Many years ago, I was talking to a Californian and I made a native East Coaster's cliché reference to the danger of earthquakes.
"Oh, people here aren't afraid of earthquakes," the guy said. "It's fire that scares them." Now, I live in California and have been through a couple of big earthquakes and I can confirm that while a good shot of earthquaking definitely gets your attention, wildfires can feel like the end of the world.
Few disasters are as terrifying as an extreme wildfire. The conflagrations can cover hundreds of thousands of acres of trees and vegetation before they burn out or are contained. They kill people and animals, destroy homes and other structures, and fill the air with dangerous smoke and pollutants. And for a variety of reasons — climate change, centuries of humans reshaping the land through agricultural practices, forest clear-cutting and habitat fragmentation — they are getting more common.
In the United States, the total area burned by forest fires each year has increased ten-fold in the last 50 years. California, for example, has experienced several of the state's worst-ever wildfires in just the last five years. In fact, what used to be called "fire season" in California — that is, the warmer months in late spring, summer and early fall — is now a year-round concern. It's not just in the U.S. You probably recall the reports and images from Australia during 2019 and 2020, when a so-called megafire incinerated 60 million acres, destroying thousands of buildings, killing 34 people and literally billions of animals.
Given these dangers, it is more than understandable that people have, over the decades, done their best to stop wildfires as quickly as possible. But recently, some science and climate funders are promoting a shift away from this principle of fire exclusion and toward a different approach to fire, one that includes an understanding of fire's natural, even necessary role in the environment. Not solely a threat, fire also clears out old vegetation and makes way for different vegetation to thrive, which in turn provides food and habitat for different animals. In other words, we cannot and should not prevent all forest fires; instead, communities must learn to live successfully and safely with a certain number of them in order to reduce the likelihood of huge and disastrous fires.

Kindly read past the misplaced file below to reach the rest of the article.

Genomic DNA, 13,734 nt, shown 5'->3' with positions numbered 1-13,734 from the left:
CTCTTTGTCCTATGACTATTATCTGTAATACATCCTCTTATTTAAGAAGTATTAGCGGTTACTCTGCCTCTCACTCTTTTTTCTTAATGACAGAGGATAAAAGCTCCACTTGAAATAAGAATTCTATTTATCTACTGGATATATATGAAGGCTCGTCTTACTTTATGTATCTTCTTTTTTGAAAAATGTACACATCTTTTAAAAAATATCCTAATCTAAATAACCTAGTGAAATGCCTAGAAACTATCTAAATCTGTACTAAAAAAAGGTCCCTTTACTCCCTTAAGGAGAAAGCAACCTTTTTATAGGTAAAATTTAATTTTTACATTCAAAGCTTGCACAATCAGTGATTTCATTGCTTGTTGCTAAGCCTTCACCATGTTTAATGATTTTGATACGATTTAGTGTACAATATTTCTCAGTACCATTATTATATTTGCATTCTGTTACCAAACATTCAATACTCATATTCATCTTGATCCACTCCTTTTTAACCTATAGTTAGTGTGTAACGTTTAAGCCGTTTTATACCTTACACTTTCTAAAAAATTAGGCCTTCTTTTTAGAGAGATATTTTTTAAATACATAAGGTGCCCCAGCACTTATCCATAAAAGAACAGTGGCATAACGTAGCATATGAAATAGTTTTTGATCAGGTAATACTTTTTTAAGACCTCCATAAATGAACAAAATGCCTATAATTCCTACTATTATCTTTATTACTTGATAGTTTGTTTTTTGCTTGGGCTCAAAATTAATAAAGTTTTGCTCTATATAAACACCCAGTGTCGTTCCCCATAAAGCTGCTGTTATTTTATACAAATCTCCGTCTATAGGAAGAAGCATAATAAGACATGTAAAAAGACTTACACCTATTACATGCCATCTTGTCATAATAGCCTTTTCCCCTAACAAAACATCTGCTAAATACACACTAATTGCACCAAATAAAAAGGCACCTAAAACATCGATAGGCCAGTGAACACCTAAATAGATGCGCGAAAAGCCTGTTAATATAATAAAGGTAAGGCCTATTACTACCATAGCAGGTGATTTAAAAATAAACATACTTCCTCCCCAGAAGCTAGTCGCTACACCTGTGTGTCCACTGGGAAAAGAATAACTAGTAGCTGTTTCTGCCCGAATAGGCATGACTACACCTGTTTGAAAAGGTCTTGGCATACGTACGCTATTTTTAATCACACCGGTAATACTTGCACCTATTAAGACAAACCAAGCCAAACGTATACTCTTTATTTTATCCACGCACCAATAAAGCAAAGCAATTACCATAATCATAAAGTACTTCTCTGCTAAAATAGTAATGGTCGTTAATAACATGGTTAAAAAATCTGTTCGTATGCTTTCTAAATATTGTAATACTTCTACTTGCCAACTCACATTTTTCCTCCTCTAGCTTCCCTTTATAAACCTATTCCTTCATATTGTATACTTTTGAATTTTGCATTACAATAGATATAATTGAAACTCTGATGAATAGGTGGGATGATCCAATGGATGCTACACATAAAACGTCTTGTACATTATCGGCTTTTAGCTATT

These are the concepts behind the Gordon and Betty Moore Foundation's recent launch of a $110 million Wildfire Resilience Initiative. According to Moore, the initiative "aims to support a transformation in the role that fire plays and is perceived to play in Western North America, from an unwanted, destructive threat to an essential, integral element in our landscapes." Moore is one of a few West Coast funders taking a more active role in addressing the threat of wildfire. While conservation, including forests, has been a big focus for the funder for many years, the measure may have been influenced at least in part by the Moore Foundation's presence in Northern California and its first-hand proximity to sites of some of the country's most deadly and destructive wildfires.
"So many communities and people have experienced direct impacts and tragic losses in the last few years — and many millions more have been impacted by smoke and other more diffuse effects from these extreme wildfire events," said Genny Biggs, Moore Foundation program director for Wildfire Resilience Initiative and Special Projects. "There’s no question that we’re in a tough situation now, and one that’s projected to get worse — and communities and many ecosystems across Western North America are vulnerable."
Historically, in California philanthropy, much of the response to wildfire has been to provide emergency relief to people displaced or otherwise affected by fire. Some funders that focus on the impacts of climate change, including the increasing frequency and size of wildfires, have backed research to better understand wildfires. To advance the model of wildfire resilience, the new Moore initiative will fund a variety of efforts, including research for improved early fire detection, consequence assessment, and response; mitigations to help communities coexist with the impacts of wildfire and smoke; ecosystem stewardship models to avoid extreme wildfire events and instead burn under appropriate and beneficial conditions, among other work.